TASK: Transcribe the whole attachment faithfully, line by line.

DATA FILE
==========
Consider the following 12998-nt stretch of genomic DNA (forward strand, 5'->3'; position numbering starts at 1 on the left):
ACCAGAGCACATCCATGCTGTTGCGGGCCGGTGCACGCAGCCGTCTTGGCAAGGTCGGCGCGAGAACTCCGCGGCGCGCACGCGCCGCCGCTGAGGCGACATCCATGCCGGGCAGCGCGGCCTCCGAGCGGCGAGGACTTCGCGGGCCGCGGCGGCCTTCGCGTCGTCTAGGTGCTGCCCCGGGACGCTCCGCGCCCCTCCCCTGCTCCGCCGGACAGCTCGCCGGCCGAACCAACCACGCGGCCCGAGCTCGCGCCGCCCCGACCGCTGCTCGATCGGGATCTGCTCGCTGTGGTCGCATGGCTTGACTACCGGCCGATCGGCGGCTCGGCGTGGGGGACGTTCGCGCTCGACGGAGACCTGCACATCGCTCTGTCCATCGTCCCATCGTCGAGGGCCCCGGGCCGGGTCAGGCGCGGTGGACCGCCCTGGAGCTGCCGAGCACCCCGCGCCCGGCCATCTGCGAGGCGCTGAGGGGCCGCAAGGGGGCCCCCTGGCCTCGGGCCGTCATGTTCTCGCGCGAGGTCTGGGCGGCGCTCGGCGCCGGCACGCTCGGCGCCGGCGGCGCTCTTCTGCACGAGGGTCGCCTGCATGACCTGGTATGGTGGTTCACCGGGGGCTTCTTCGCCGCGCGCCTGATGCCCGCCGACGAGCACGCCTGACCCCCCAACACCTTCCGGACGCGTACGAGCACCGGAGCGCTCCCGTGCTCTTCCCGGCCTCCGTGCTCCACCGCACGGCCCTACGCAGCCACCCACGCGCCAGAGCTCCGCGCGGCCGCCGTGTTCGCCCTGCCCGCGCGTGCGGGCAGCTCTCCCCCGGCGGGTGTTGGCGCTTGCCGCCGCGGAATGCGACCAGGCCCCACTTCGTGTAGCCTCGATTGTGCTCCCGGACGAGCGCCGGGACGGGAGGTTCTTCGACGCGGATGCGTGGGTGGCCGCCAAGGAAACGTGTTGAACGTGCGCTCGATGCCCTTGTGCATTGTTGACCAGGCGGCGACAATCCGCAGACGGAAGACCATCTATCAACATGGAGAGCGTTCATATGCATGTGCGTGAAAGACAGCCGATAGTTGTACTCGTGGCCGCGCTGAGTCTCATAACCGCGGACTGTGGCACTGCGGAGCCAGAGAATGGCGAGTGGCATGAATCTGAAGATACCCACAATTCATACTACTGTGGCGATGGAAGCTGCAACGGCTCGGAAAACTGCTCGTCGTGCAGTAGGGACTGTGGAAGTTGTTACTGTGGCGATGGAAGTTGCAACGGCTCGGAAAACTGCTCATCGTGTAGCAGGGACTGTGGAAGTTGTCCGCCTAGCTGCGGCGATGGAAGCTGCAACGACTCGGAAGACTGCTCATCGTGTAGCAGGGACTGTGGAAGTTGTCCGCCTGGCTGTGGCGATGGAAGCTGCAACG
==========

Consider the following 12998-nt stretch of genomic DNA (forward strand, 5'->3'; position numbering starts at 1 on the left):
ACCAGAGCACATCCATGCTGTTGCGGGCCGGTGCACGCAGCCGTCTTGGCAAGGTCGGCGCGAGAACTCCGCGGCGCGCACGCGCCGCCGCTGAGGCGACATCCATGCCGGGCAGCGCGGCCTCCGAGCGGCGAGGACTTCGCGGGCCGCGGCGGCCTTCGCGTCGTCTAGGTGCTGCCCCGGGACGCTCCGCGCCCCTCCCCTGCTCCGCCGGACAGCTCGCCGGCCGAACCAACCACGCGGCCCGAGCTCGCGCCGCCCCGACCGCTGCTCGATCGGGATCTGCTCGCTGTGGTCGCATGGCTTGACTACCGGCCGATCGGCGGCTCGGCGTGGGGGACGTTCGCGCTCGACGGAGACCTGCACATCGCTCTGTCCATCGTCCCATCGTCGAGGGCCCCGGGCCGGGTCAGGCGCGGTGGACCGCCCTGGAGCTGCCGAGCACCCCGCGCCCGGCCATCTGCGAGGCGCTGAGGGGCCGCAAGGGGGCCCCCTGGCCTCGGGCCGTCATGTTCTCGCGCGAGGTCTGGGCGGCGCTCGGCGCCGGCACGCTCGGCGCCGGCGGCGCTCTTCTGCACGAGGGTCGCCTGCATGACCTGGTATGGTGGTTCACCGGGGGCTTCTTCGCCGCGCGCCTGATGCCCGCCGACGAGCACGCCTGACCCCCCAACACCTTCCGGACGCGTACGAGCACCGGAGCGCTCCCGTGCTCTTCCCGGCCTCCGTGCTCCACCGCACGGCCCTACGCAGCCACCCACGCGCCAGAGCTCCGCGCGGCCGCCGTGTTCGCCCTGCCCGCGCGTGCGGGCAGCTCTCCCCCGGCGGGTGTTGGCGCTTGCCGCCGCGGAATGCGACCAGGCCCCACTTCGTGTAGCCTCGATTGTGCTCCCGGACGAGCGCCGGGACGGGAGGTTCTTCGACGCGGATGCGTGGGTGGCCGCCAAGGAAACGTGTTGAACGTGCGCTCGATGCCCTTGTGCATTGTTGACCAGGCGGCGACAATCCGCAGACGGAAGACCATCTATCAACATGGAGAGCGTTCATATGCATGTGCGTGAAAGACAGCCGATAGTTGTACTCGTGGCCGCGCTGAGTCTCATAACCGCGGACTGTGGCACTGCGGAGCCAGAGAATGGCGAGTGGCATGAATCTGAAGATACCCACAATTCATACTACTGTGGCGATGGAAGCTGCAACGGCTCGGAAAACTGCTCGTCGTGCAGTAGGGACTGTGGAAGTTGTTACTGTGGCGATGGAAGTTGCAACGGCTCGGAAAACTGCTCATCGTGTAGCAGGGACTGTGGAAGTTGTCCGCCTAGCTGCGGCGATGGAAGCTGCAACGACTCGGAAGACTGCTCATCGTGTAGCAGGGACTGTGGAAGTTGTCCGCCTGGCTGTGGCGATGGAAGCTGCAACG